Our Justice Department is not even being held to the very low standard that our nation’s spooks are.
|By: emptywheel Monday January 17, 2011 6:15 am|
|By: emptywheel Tuesday November 9, 2010 5:15 pm|
I think it was the timing of the end of the torture investigation that hurts most of all. Just days ago, Harold Koh was boasting of the Durham investigation to the UN. Then Bush started his dog and pony show, including his proud admission to have ordered up torture. All of which made today’s announcement, that no one will be charged for covering up evidence of torture, almost anti-climactic.
Of course no one will be charged for destroying the evidence of torture! Our country has spun so far beyond holding the criminals who run our country accountable that even the notion of accountability for torture was becoming quaint and musty while we waited and screamed for some kind of acknowledgment that Durham had let the statute of limitations on the torture tape destruction expire. I doubt they would have even marked the moment–yet another criminal investigation of the Bush Administration ending in nothing–it if weren’t for the big stink bmaz has been making. Well, maybe that’s not right–after all, Bob Bennett was bound to do a very public victory lap, because that’s what he’s paid for.
|By: David Dayen Monday August 2, 2010 5:15 pm|
Basically, we have a he said/she said situation here in regards to Rep. Maxine Water’s ethics charges, though the evidence militates in favor of Waters. And it’s important to remember that the “he said” in this case is, among others, Porter Goss.
|By: emptywheel Tuesday July 27, 2010 12:40 pm|
In May 2005, Rockefeller asked John Helgerson for McPherson’s report. Then in September 2005, Rockefeller asked Porter Goss for the report directly. And Porter Goss–the guy who was actively considering destroying the torture tapes in July 2005 and who ultimately applauded Rodriguez’ success in destroying them–completely blew off Rockefeller’s request.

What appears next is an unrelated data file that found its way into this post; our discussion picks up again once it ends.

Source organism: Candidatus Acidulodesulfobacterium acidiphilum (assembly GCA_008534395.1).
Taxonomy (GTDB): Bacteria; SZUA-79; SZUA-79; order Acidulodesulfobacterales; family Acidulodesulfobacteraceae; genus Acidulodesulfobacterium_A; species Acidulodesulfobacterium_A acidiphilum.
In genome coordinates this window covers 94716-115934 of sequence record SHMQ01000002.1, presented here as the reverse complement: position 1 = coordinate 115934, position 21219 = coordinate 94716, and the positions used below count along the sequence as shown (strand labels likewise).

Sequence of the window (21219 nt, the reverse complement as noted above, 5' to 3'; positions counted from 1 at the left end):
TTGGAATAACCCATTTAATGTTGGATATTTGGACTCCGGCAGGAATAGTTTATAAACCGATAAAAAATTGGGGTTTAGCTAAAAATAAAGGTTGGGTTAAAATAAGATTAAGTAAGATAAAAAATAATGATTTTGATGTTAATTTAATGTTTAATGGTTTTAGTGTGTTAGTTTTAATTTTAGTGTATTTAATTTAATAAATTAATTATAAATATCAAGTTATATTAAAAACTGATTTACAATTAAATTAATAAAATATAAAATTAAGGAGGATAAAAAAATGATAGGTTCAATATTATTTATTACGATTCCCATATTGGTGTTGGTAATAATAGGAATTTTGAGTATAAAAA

|By: emptywheel Monday July 26, 2010 4:00 pm|
There is a great deal of evidence that Jose Rodriguez knew as early as September 6, 2002 that he needed to destroy evidence of the torturers exceeding the guidelines set in DC. According to anyone’s definition, that means Rodriguez knew years before he had the tapes destroyed he was destroying evidence of torture, even by Jay Bybee’s and possibly John Yoo’s measure.
Yet the AP — in their “most complete published account” — doesn’t even mention that torture?
|By: emptywheel Monday June 14, 2010 4:15 pm|
As I mentioned in this post, I’ve been weeding through the documents released under FOIA to Judicial Watch last week. I think they suggest there’s a much closer relationship between the CIA misrepresentations on Congressional Briefings and the destruction of the torture tapes than we’ve known before.
|By: emptywheel Monday June 14, 2010 8:54 am|
I’m working on some deep weeds for a post later on Monday (hopefully). But as a preliminary to them, I wanted to point out a minor–but very critical–bit of timing. As I pointed out in the comments to this thread, someone (I’ll show in my new weedy post why it might be then-Counterterrorism Center Legal [...]
|By: emptywheel Sunday June 13, 2010 8:30 am|
Scott Shane and Eric Lichtblau tell a sort of weird story of how a House Intelligence Committee staffer, Diane Roark, tried to reach out to William Rehnquist to get him to review Dick Cheney’s illegal wiretapping program.
|By: emptywheel Monday June 7, 2010 3:10 pm|
We knew that the briefing CIA gave Porter Goss and Nancy Pelosi on Abu Zubaydah’s torture on September 4, 2002 was misleading in that CIA did not tell the House Intelligence leadership that it had already tortured Abu Zubaydah. CIA told Goss and Pelosi about waterboarding, but spoke of it as a technique that might hypothetically be used in the future, not something that had been used 83 times on one detainee the prior month. Today we learn that it was Jose Rodriguez who provided this misleading briefing.
|By: emptywheel Sunday April 18, 2010 8:30 am|
A month ago, I wrote a post noting that CIA had never finished its Memos for the Record of several key Congressional briefings. But as I’ve been reviewing old Vaughn Indices to get a better sense of what we received yesterday, I’ve seen some details that raise new questions about CIA’s use of Congressional briefings.